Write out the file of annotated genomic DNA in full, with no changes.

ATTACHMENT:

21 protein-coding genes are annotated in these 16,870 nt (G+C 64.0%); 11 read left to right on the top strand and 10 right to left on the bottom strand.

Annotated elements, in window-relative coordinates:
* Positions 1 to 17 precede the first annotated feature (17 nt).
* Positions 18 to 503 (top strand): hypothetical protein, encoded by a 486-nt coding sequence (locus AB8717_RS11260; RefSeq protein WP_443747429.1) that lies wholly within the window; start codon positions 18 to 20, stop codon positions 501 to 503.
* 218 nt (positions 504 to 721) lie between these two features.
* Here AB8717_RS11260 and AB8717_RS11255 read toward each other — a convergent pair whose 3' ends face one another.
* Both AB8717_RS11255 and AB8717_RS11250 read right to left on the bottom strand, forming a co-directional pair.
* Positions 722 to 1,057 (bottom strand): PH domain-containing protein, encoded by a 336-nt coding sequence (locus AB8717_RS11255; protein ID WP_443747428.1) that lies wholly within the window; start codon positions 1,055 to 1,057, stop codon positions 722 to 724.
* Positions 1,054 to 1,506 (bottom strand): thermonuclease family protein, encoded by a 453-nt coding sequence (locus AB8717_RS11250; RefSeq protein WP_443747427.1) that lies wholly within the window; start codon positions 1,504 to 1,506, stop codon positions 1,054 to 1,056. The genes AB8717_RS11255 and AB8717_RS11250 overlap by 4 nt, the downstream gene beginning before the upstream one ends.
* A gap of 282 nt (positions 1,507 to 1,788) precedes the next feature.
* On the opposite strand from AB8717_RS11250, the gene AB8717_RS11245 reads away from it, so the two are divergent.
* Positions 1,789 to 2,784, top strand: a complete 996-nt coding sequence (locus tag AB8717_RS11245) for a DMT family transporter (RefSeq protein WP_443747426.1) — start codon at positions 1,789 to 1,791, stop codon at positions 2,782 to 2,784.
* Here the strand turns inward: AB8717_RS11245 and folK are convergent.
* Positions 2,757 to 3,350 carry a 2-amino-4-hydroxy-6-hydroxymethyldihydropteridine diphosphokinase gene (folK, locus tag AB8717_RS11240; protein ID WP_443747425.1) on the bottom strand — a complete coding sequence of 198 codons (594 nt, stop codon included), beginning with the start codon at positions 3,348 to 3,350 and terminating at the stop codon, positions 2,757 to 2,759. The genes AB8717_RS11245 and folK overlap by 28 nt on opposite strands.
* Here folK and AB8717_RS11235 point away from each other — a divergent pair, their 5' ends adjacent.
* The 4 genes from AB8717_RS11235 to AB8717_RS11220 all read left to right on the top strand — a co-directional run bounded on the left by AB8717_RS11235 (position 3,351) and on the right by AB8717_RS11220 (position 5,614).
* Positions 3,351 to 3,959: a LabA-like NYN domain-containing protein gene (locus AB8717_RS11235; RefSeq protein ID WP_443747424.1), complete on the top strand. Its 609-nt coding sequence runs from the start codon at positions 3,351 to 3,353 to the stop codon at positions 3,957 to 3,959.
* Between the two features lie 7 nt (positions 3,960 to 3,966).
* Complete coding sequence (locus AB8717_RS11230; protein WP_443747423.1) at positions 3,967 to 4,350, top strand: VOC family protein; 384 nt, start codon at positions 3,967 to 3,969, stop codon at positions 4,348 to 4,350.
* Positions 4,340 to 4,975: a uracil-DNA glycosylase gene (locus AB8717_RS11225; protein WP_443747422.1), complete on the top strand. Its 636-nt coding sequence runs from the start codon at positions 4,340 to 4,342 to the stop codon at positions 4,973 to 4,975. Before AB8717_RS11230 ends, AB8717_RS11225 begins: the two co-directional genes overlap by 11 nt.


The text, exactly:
21 protein-coding genes are annotated in these 16,870 nt (G+C 64.0%); 11 read left to right on the top strand and 10 right to left on the bottom strand.

Annotated elements, in window-relative coordinates:
* Positions 1 to 17 precede the first annotated feature (17 nt).
* Positions 18 to 503 (top strand): hypothetical protein, encoded by a 486-nt coding sequence (locus AB8717_RS11260; RefSeq protein WP_443747429.1) that lies wholly within the window; start codon positions 18 to 20, stop codon positions 501 to 503.
* 218 nt (positions 504 to 721) lie between these two features.
* Here AB8717_RS11260 and AB8717_RS11255 read toward each other — a convergent pair whose 3' ends face one another.
* Both AB8717_RS11255 and AB8717_RS11250 read right to left on the bottom strand, forming a co-directional pair.
* Positions 722 to 1,057 (bottom strand): PH domain-containing protein, encoded by a 336-nt coding sequence (locus AB8717_RS11255; protein ID WP_443747428.1) that lies wholly within the window; start codon positions 1,055 to 1,057, stop codon positions 722 to 724.
* Positions 1,054 to 1,506 (bottom strand): thermonuclease family protein, encoded by a 453-nt coding sequence (locus AB8717_RS11250; RefSeq protein WP_443747427.1) that lies wholly within the window; start codon positions 1,504 to 1,506, stop codon positions 1,054 to 1,056. The genes AB8717_RS11255 and AB8717_RS11250 overlap by 4 nt, the downstream gene beginning before the upstream one ends.
* A gap of 282 nt (positions 1,507 to 1,788) precedes the next feature.
* On the opposite strand from AB8717_RS11250, the gene AB8717_RS11245 reads away from it, so the two are divergent.
* Positions 1,789 to 2,784, top strand: a complete 996-nt coding sequence (locus tag AB8717_RS11245) for a DMT family transporter (RefSeq protein WP_443747426.1) — start codon at positions 1,789 to 1,791, stop codon at positions 2,782 to 2,784.
* Here the strand turns inward: AB8717_RS11245 and folK are convergent.
* Positions 2,757 to 3,350 carry a 2-amino-4-hydroxy-6-hydroxymethyldihydropteridine diphosphokinase gene (folK, locus tag AB8717_RS11240; protein ID WP_443747425.1) on the bottom strand — a complete coding sequence of 198 codons (594 nt, stop codon included), beginning with the start codon at positions 3,348 to 3,350 and terminating at the stop codon, positions 2,757 to 2,759. The genes AB8717_RS11245 and folK overlap by 28 nt on opposite strands.
* Here folK and AB8717_RS11235 point away from each other — a divergent pair, their 5' ends adjacent.
* The 4 genes from AB8717_RS11235 to AB8717_RS11220 all read left to right on the top strand — a co-directional run bounded on the left by AB8717_RS11235 (position 3,351) and on the right by AB8717_RS11220 (position 5,614).
* Positions 3,351 to 3,959: a LabA-like NYN domain-containing protein gene (locus AB8717_RS11235; RefSeq protein ID WP_443747424.1), complete on the top strand. Its 609-nt coding sequence runs from the start codon at positions 3,351 to 3,353 to the stop codon at positions 3,957 to 3,959.
* Between the two features lie 7 nt (positions 3,960 to 3,966).
* Complete coding sequence (locus AB8717_RS11230; protein WP_443747423.1) at positions 3,967 to 4,350, top strand: VOC family protein; 384 nt, start codon at positions 3,967 to 3,969, stop codon at positions 4,348 to 4,350.
* Positions 4,340 to 4,975: a uracil-DNA glycosylase gene (locus AB8717_RS11225; protein WP_443747422.1), complete on the top strand. Its 636-nt coding sequence runs from the start codon at positions 4,340 to 4,342 to the stop codon at positions 4,973 to 4,975. Before AB8717_RS11230 ends, AB8717_RS11225 begins: the two co-directional genes overlap by 11 nt.